This dev blog, the big news is that our revised Kickstarter campaign will be going live on the 26th September 2017.
This is just over two weeks away, and we’ll be revealing more and more of our plans as we get closer to the start date.
As we revealed on Facebook earlier this week, we’re aiming to raise a minimum of £60,000. This will be sufficient to create the first playable version of the game, which is the first step on our journey to make the best game ever made about climate change.
Once the campaign goes live, we’ll only have four weeks to hit our funding target…. so your support during that time will be critical to our success.
Backing the Kickstarter personally is the obvious way to help us – whatever size donation you can make is greatly appreciated, and we have a host of different rewards to show you our gratitude.
Beyond that, anything you can do to make people aware of our campaign is extremely helpful. Retweeting or sharing links to the Kickstarter page, or mentioning the campaign to someone you think might be interested, will all greatly assist us reaching our funding goal, and continuing development.
It’s a really exciting time for everyone at Soothsayer, the culmination of over two years’ hard work, and hopefully the start of a completely new phase for the Fate of the World project.
Also this dev blog, we’re revealing the first full screenshot from Fate of the World.
As we’ve said before, this is all work-in-progress, there are lots of placeholders, and the worst it’s ever going to look…. but with that said, here’s what the game’s main display is currently looking like:
The goal of this screen is bring all the most important information about your nation into one place, so you can quickly assess and compare its economic, environmental, industrial, technological, and political situations.
Let’s take a closer look at the Main Dashboard’s component parts. First of all, there’s the element we call the Arch:
The Arch is intended to be a near-constant element, always reminding you of the global atmospheric situation.
The two vertical bars are the “thermometers”, showing atmospheric parts per million of CO2E on the left, and average global temperature on the right. They’re much like the ones seen in the End of Turn screen
The marks you can see on each bar are the goals you’ve pledged to observe, with their numerical value displayed on the horizontal bar above. Here, we see that the USA has joined a pledge to achieve no greater than a 2 degree temperature increase, which requires global emissions not exceed 510 gigatons.
Below the arch, there are six panels, each summarising a specific topic of national interest:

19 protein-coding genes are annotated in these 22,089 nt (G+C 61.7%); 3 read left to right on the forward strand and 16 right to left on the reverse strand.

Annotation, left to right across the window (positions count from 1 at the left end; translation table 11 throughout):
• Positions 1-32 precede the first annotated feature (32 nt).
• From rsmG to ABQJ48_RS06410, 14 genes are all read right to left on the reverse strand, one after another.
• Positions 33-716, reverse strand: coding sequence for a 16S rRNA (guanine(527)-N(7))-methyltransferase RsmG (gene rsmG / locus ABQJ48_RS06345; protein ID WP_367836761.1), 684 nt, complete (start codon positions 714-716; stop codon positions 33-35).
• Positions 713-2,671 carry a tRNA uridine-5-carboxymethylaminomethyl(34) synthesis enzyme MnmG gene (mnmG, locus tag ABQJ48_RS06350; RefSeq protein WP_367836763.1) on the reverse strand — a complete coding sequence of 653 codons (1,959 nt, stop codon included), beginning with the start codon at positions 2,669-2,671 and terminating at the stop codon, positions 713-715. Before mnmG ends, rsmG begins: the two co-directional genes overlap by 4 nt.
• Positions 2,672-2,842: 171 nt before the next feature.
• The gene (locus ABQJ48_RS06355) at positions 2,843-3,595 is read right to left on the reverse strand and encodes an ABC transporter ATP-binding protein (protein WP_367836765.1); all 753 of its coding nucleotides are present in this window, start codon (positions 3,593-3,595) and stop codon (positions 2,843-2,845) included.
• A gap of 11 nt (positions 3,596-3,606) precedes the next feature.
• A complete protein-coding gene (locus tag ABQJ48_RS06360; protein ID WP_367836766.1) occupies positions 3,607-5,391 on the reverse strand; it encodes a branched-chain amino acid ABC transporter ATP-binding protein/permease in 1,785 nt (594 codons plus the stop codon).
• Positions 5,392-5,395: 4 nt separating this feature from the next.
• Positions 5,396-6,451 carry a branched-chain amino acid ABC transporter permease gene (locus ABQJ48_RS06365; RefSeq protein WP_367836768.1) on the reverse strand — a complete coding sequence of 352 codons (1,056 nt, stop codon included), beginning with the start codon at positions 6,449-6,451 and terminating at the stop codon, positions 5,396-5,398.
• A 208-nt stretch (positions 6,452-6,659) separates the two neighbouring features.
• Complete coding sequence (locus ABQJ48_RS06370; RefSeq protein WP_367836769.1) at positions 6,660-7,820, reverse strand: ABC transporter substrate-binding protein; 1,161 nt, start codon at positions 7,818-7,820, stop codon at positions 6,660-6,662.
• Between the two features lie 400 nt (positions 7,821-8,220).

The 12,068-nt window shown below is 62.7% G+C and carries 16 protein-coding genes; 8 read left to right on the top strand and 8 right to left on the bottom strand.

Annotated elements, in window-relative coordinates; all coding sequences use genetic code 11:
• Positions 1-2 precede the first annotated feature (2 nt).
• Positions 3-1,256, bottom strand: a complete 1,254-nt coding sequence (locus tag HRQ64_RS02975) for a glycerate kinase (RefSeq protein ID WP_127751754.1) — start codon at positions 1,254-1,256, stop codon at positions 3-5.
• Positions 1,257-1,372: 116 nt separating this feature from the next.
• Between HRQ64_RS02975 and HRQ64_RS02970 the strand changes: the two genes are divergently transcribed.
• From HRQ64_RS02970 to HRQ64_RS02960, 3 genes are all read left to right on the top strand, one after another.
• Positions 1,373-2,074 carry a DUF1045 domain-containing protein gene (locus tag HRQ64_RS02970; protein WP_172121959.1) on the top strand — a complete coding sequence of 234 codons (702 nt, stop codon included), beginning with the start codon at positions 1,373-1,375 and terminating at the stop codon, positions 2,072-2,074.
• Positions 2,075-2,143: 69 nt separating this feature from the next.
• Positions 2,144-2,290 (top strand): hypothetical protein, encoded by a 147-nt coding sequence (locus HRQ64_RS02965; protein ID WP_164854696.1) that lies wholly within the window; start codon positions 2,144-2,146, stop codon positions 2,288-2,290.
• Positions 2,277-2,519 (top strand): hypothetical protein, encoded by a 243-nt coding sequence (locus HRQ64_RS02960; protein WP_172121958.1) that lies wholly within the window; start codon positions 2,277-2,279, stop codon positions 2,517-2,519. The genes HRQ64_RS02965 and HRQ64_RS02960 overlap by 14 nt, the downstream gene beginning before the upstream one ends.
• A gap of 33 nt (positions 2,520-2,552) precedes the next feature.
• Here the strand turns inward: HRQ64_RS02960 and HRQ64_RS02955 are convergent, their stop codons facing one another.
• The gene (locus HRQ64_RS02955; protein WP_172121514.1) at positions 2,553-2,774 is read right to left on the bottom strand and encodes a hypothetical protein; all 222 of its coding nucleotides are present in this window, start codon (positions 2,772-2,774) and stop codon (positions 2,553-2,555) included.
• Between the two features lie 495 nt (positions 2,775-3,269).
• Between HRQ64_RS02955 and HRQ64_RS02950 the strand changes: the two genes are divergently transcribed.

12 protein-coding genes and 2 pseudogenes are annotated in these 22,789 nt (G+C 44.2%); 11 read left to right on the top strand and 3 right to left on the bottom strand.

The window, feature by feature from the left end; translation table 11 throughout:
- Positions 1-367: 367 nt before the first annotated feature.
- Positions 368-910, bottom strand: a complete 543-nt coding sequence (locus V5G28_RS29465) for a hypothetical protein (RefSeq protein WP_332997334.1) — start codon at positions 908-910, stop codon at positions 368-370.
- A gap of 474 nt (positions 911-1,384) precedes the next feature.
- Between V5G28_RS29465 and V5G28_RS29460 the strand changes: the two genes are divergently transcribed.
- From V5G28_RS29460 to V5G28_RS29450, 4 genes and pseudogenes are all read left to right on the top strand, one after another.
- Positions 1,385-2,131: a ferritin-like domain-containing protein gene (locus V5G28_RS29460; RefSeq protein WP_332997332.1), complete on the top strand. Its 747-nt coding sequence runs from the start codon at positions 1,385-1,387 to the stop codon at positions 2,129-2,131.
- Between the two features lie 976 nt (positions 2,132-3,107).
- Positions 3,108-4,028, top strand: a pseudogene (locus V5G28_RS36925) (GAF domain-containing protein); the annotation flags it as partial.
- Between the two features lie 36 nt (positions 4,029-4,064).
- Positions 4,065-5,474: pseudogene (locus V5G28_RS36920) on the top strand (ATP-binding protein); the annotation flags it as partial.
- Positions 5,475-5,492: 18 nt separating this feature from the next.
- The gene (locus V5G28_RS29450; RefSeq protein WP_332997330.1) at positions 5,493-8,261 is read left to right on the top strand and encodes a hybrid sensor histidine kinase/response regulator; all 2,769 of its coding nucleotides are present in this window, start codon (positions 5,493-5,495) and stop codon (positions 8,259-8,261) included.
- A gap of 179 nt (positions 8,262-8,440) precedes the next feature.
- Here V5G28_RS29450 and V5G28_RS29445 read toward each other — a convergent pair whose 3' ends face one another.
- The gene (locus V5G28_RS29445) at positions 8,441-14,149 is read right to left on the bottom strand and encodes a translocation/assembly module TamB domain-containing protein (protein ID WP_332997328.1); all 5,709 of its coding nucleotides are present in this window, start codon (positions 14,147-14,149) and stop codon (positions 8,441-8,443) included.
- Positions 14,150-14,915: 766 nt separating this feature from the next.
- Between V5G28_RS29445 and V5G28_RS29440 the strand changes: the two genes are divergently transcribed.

Each of these panels is buttonised, meaning that you can tap/click on them to reveal a sub-screen where the summarised information is broken out into full detail.
The top panel shows your core game stats: what nation you’re playing; how polically stable it is (your game ends if your nation ceases to function as such); whether your populace are more politically motivated by the economy or the environment; how much money you’ve got to spend on your initiatives; the maximum emissions level you’ve pledged to observe; and a score reflecting how well you’re playing.
Bottom left is the Environmental panel, showing you the most important ecological metrics. How abundant and healthy wildlife is in your country and its surrounding waters; how stressed your fresh water cycle is; how much viable land there is for farming or reforestation; and how many waste products your economy is releasing into it.
On the right of the screen, we’ve already talked about the Fuel Use panel here. Beside it is the Technology panel, which shows your nation’s relative sophistication in five areas of science.
Finally, at the bottom of the screen are the game controls:
The “Back” button is used to bring you out of the various sub-screens, while End Turn commits your current policies for play, advancing the game one year.
Between those controls are the Policy buttons. Each one brings up a specific menu of policy cards to address a particular area of government.
The colour scheme is very similar to the original FOTW deck colours: yellow is energy/industry, green is environmental, red is public welfare. There’s also a completely new deck: gold cards will focus specifically on policies affecting wealth and finance.
That’s about all we have for you right now, but we’ll be back with another newsletter next week. Meanwhile, if you want to keep tabs on what we’re at, come find us on Twitter at @fateoftheworld, or join the discussion in our FOTW Online Facebook Group.
Hope to see you there!
Klaude & Matt,